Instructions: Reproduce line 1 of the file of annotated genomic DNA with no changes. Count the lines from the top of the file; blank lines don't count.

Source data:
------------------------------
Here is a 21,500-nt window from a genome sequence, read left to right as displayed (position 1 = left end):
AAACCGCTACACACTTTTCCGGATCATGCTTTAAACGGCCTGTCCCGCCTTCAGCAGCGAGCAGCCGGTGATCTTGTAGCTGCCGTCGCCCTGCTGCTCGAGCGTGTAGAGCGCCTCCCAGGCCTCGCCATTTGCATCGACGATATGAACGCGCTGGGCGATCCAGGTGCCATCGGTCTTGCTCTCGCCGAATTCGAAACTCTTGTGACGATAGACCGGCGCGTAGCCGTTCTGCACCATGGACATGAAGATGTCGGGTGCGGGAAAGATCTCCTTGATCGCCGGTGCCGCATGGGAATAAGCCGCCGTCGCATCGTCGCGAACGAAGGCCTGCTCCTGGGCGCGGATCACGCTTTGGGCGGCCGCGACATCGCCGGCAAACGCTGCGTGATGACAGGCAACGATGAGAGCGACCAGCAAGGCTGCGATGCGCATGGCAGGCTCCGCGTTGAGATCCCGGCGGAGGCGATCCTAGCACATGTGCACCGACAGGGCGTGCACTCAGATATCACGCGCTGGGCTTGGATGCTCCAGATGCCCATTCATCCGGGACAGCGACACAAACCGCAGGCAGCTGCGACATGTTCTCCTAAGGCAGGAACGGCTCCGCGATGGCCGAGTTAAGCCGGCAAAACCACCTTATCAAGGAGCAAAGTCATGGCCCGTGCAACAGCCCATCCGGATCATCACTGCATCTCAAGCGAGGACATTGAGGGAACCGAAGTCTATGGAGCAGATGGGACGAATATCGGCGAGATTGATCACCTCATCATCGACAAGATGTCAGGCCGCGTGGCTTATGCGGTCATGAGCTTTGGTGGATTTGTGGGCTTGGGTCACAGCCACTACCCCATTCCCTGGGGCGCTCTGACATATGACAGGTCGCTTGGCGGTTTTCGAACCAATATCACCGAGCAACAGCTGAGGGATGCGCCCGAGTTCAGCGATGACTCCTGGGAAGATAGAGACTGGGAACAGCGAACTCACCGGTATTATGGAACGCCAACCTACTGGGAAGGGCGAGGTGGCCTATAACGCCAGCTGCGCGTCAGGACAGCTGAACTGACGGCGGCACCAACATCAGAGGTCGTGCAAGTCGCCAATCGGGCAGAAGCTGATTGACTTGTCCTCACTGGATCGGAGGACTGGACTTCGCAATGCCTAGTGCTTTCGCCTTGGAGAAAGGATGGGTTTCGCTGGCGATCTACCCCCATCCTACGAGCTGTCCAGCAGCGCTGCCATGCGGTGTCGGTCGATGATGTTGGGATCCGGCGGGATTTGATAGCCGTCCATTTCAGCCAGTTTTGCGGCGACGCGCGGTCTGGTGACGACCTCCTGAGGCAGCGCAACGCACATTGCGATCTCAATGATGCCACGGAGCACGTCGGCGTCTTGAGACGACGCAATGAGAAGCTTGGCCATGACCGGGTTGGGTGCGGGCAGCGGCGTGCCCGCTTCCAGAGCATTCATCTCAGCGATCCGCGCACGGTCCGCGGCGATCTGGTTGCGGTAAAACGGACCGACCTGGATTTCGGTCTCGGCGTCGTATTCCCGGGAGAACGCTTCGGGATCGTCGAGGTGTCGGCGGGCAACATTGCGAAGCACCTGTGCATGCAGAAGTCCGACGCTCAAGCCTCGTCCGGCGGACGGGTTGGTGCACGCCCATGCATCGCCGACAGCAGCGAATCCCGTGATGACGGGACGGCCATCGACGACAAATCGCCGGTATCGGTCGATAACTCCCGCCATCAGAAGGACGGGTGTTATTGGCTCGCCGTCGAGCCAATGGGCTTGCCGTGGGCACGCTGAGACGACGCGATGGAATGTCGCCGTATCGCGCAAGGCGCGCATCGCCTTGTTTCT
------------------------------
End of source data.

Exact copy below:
Here is a 21,500-nt window from a genome sequence, read left to right as displayed (position 1 = left end):